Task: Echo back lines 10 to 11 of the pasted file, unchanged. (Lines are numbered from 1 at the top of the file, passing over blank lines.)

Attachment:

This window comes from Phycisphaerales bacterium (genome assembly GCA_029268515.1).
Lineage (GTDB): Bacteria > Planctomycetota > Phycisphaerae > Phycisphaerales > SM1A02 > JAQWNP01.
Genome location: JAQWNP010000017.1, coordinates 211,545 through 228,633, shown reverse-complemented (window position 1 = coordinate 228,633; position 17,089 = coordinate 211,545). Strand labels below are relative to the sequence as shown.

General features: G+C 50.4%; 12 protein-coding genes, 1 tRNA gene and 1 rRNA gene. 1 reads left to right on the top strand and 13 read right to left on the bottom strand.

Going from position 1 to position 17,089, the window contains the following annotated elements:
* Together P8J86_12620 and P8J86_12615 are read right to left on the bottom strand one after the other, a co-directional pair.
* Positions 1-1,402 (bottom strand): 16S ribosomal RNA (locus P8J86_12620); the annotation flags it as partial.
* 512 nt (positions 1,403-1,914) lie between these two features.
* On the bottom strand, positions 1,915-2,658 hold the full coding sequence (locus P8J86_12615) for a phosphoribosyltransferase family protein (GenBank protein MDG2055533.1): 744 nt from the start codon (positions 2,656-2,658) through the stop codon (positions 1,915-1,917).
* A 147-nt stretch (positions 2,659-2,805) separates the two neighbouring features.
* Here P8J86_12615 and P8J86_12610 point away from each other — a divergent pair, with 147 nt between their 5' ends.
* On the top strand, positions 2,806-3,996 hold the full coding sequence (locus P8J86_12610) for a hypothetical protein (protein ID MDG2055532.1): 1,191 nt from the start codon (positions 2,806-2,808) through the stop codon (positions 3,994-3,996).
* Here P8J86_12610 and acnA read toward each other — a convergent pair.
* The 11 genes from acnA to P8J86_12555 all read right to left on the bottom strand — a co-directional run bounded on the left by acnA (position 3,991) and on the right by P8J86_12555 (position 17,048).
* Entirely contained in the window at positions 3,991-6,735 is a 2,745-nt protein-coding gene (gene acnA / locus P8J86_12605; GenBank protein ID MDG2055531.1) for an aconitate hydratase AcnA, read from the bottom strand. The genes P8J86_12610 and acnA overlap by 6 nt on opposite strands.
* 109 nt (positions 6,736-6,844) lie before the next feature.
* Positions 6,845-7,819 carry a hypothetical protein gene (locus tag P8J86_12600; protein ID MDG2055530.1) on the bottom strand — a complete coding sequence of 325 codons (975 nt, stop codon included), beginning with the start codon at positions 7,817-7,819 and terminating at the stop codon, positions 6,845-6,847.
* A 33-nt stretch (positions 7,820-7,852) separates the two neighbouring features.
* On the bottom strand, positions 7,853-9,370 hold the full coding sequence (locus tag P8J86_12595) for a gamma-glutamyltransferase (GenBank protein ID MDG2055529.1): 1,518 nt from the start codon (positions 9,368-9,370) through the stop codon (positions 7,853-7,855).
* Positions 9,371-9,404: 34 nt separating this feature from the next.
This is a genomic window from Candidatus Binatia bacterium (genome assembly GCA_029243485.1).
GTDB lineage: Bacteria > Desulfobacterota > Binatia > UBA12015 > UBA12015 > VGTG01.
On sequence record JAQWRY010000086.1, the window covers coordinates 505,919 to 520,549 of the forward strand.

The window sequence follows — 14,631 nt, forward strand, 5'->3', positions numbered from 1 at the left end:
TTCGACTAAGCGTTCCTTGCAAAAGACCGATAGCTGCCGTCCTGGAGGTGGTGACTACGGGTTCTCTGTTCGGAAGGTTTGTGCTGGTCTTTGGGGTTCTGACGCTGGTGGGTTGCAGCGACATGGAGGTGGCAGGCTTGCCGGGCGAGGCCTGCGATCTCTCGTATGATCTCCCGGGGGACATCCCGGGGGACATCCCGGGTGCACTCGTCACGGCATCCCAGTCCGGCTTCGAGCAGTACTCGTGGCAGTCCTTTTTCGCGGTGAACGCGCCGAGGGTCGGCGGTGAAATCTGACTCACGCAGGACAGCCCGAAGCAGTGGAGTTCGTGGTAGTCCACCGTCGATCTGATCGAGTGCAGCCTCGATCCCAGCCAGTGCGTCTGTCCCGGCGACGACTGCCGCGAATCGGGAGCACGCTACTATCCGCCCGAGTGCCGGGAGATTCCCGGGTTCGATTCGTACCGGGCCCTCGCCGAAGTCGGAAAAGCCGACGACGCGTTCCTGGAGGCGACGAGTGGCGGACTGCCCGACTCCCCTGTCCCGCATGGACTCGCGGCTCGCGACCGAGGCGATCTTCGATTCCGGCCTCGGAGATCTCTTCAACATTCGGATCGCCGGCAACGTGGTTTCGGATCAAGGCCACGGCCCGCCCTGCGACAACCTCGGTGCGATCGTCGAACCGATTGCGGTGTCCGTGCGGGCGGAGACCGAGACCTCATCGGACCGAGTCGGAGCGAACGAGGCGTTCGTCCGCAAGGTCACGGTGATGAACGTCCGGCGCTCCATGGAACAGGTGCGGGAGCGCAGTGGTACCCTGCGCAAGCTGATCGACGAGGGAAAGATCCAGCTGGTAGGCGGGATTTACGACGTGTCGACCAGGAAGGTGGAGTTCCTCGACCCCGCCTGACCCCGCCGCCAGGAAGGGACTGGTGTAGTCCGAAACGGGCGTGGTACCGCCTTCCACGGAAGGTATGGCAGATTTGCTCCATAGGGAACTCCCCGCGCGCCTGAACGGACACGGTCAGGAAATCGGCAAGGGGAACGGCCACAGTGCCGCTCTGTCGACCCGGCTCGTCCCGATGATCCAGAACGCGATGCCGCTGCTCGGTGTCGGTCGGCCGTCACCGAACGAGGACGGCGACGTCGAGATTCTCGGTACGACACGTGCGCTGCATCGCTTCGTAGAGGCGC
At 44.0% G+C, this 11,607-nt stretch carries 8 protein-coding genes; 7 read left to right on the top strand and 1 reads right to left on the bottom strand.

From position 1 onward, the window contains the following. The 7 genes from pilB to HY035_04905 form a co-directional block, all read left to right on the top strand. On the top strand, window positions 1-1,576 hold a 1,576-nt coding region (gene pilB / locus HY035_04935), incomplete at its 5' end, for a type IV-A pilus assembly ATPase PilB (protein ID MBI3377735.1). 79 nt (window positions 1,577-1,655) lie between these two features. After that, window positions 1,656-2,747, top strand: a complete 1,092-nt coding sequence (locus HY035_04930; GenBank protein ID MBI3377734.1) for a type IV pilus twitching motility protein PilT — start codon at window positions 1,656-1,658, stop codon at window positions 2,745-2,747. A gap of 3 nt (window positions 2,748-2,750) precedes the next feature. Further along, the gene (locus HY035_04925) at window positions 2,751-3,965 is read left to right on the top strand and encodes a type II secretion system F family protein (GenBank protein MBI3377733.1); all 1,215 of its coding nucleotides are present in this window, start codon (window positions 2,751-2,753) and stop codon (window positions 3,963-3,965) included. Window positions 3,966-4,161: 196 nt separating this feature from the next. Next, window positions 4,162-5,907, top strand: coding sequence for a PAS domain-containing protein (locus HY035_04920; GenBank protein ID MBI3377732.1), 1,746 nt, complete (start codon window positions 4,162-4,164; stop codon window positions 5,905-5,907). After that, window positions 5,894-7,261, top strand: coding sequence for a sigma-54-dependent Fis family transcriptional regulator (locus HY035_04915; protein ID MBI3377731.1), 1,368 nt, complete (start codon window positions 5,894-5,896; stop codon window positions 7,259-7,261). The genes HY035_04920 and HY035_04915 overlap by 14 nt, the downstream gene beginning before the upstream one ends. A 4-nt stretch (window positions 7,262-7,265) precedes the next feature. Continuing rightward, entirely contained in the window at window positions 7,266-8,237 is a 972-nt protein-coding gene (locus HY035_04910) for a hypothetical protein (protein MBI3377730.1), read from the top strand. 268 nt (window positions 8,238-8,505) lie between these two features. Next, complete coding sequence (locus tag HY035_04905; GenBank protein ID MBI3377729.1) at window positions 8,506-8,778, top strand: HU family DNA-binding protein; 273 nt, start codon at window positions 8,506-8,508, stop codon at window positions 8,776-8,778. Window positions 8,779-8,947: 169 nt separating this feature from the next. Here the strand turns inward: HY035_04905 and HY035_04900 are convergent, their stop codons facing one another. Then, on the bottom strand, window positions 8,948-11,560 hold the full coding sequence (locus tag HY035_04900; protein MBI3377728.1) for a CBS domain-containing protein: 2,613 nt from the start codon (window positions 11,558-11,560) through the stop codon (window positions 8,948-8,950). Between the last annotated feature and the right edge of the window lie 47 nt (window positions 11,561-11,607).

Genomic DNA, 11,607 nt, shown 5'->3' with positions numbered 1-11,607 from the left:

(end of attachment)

* A 147-nt stretch (positions 2,659-2,805) separates the two neighbouring features.
* Here P8J86_12615 and P8J86_12610 point away from each other — a divergent pair, with 147 nt between their 5' ends.